1. [The young black males are] shuttled into prisons, branded as criminals and felons, and then when they’re released, they’re relegated to a permanent second-class status, stripped of the very rights supposedly won in the civil rights movement — like the right to vote, the right to serve on juries, the right to be free of legal discrimination and employment, and access to education and public benefits. Many of the old forms of discrimination that we supposedly left behind during the Jim Crow era are suddenly legal again, once you’ve been branded a felon.

    — In her book The New Jim Crow: Mass Incarceration in the Age of Colorblindness, legal scholar Michelle Alexander writes that many of the gains of the civil rights movement have been undermined by the mass incarceration of black Americans in the war on drugs.

  2. jim crow

    michelle alexander

    race

    politics

    prison

  1. Tomorrow: the role of the Supreme Court in suppressing civil rights. We talk to Lawrence Goldstone. His book, Inherently Unequal, takes a look at the push for equality for black Americans — and the push back — both during and after Abraham Lincoln’s presidency.
U.S. Supreme Court building, Washington, D.C. (LOC) (by The Library of Congress) View in High-Res

    Tomorrow: the role of the Supreme Court in suppressing civil rights. We talk to Lawrence Goldstone. His book, Inherently Unequal, takes a look at the push for equality for black Americans — and the push back — both during and after Abraham Lincoln’s presidency.

    U.S. Supreme Court building, Washington, D.C. (LOC) (by The Library of Congress)

  2. supreme court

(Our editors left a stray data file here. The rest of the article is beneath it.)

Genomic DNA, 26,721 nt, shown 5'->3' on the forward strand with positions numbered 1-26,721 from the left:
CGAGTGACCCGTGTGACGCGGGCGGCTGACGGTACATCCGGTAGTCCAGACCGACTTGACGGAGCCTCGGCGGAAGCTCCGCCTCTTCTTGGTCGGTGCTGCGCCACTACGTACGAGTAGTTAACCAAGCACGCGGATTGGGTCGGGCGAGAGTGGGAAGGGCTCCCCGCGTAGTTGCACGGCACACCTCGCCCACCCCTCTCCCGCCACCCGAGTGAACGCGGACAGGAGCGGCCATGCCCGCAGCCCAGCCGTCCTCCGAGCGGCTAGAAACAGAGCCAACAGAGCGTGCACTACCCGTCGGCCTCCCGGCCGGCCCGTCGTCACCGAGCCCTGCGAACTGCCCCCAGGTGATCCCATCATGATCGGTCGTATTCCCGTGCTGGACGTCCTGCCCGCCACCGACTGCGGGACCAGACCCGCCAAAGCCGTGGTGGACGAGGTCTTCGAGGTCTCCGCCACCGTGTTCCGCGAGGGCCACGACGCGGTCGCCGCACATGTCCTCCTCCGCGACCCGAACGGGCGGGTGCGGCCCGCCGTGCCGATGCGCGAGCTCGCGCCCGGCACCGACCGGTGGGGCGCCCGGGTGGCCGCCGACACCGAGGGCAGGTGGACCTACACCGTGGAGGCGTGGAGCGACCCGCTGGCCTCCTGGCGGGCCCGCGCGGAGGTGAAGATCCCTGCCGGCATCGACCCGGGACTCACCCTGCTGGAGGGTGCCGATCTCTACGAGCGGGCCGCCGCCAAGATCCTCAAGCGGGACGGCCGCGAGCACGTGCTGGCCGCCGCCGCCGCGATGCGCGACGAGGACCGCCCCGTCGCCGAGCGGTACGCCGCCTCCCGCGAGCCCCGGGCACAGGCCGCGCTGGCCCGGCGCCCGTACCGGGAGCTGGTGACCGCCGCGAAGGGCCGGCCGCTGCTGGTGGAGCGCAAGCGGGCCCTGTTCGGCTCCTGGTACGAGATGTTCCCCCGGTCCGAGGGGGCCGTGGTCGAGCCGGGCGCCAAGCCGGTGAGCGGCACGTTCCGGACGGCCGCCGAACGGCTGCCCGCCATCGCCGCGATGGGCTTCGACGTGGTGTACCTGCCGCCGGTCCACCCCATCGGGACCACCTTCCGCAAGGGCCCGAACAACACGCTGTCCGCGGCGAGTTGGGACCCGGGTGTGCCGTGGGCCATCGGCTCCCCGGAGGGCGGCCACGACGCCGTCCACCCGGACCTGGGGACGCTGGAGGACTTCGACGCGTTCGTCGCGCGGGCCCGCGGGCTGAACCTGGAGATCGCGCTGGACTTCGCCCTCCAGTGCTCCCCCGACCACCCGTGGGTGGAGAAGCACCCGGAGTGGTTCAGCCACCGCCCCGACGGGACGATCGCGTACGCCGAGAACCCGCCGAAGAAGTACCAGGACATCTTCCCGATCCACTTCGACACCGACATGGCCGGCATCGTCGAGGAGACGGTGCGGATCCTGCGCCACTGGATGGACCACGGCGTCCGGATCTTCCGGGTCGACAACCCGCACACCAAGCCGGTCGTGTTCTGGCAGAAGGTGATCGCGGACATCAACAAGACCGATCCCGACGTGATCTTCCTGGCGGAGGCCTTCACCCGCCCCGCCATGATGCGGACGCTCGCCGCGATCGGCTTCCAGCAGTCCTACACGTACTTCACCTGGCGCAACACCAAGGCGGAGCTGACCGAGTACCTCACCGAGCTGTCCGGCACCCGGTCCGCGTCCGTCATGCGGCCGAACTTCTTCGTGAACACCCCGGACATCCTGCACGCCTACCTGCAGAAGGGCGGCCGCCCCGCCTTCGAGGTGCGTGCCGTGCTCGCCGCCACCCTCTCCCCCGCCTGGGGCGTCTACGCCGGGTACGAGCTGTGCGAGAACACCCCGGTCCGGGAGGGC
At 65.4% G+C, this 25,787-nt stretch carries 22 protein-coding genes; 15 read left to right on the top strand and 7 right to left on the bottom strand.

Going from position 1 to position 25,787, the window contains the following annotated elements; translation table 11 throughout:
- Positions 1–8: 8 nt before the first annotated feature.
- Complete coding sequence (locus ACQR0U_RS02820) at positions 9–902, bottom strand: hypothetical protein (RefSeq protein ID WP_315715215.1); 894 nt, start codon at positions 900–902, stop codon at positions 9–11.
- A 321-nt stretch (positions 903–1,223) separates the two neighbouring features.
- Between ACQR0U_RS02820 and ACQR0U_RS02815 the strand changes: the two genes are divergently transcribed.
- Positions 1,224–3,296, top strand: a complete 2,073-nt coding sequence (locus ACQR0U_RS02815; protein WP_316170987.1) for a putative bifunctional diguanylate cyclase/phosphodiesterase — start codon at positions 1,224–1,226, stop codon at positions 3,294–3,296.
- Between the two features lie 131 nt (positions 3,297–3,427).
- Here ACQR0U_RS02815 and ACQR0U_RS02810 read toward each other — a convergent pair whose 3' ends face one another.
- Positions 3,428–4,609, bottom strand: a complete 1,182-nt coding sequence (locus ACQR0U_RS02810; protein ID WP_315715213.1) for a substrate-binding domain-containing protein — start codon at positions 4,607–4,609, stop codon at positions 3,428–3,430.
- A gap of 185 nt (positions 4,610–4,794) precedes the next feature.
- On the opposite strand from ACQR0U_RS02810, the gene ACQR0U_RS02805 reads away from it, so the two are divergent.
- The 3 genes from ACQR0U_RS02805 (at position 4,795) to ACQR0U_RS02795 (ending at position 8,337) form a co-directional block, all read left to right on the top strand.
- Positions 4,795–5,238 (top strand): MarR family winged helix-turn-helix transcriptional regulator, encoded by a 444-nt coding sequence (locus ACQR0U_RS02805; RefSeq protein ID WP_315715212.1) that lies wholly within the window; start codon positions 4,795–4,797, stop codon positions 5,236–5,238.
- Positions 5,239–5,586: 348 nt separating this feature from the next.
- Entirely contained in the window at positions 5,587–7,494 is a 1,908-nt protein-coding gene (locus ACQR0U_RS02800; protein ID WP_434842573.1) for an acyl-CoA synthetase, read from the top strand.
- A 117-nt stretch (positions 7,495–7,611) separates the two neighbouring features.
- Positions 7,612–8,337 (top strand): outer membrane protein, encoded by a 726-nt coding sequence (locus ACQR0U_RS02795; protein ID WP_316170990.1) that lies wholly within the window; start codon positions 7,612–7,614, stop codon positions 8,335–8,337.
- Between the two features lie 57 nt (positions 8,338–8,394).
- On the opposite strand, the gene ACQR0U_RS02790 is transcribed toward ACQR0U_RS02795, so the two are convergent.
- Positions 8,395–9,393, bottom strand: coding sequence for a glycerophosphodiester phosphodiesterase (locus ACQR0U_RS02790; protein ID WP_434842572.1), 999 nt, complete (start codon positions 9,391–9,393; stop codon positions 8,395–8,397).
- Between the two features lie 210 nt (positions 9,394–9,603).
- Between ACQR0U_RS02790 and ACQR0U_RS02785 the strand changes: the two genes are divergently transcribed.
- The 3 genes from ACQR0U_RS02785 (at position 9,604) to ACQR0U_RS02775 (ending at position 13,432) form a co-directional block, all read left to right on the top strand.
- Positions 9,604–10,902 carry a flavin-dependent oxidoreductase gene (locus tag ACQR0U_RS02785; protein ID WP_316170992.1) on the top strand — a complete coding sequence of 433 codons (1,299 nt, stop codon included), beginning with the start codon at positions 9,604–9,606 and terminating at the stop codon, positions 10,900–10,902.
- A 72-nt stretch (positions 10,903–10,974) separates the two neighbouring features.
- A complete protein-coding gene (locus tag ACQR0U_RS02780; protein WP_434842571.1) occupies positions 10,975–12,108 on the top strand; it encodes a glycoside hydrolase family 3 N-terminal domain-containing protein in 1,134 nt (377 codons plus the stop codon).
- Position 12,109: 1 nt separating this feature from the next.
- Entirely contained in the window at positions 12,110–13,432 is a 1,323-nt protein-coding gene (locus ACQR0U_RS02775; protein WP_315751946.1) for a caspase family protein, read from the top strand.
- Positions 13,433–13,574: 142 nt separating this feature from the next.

reconstruction

    jim crow

    inherently unequal

    14th amendment

  1. Isabel Wilkerson, on the Jim Crow laws that contributed to the mass exodus of African-Americans from the South during the 20th century: “There were colored and white waiting rooms everywhere, from doctors  offices to the bus stations … But there were actually colored windows  at the post office in Pensacola, Fla. And there were white and colored  telephone booths in Oklahoma. There were separate windows were white  people and black people would go to get their license plates in  Mississippi. And there were even separate tellers to make your deposits  at the First National Bank in Atlanta. It was illegal for black people  and white people to play checkers together in Birmingham. And there were  even black and white bibles to swear to tell the truth on in many parts  of the South.” (Photo:National Archives/Getty Images) View in High-Res

    Isabel Wilkerson, on the Jim Crow laws that contributed to the mass exodus of African-Americans from the South during the 20th century: “There were colored and white waiting rooms everywhere, from doctors offices to the bus stations … But there were actually colored windows at the post office in Pensacola, Fla. And there were white and colored telephone booths in Oklahoma. There were separate windows were white people and black people would go to get their license plates in Mississippi. And there were even separate tellers to make your deposits at the First National Bank in Atlanta. It was illegal for black people and white people to play checkers together in Birmingham. And there were even black and white bibles to swear to tell the truth on in many parts of the South.” (Photo:National Archives/Getty Images)

  2. isabel wilkerson

    great migration

    jim crow

    fresh air

    terry gross

    npr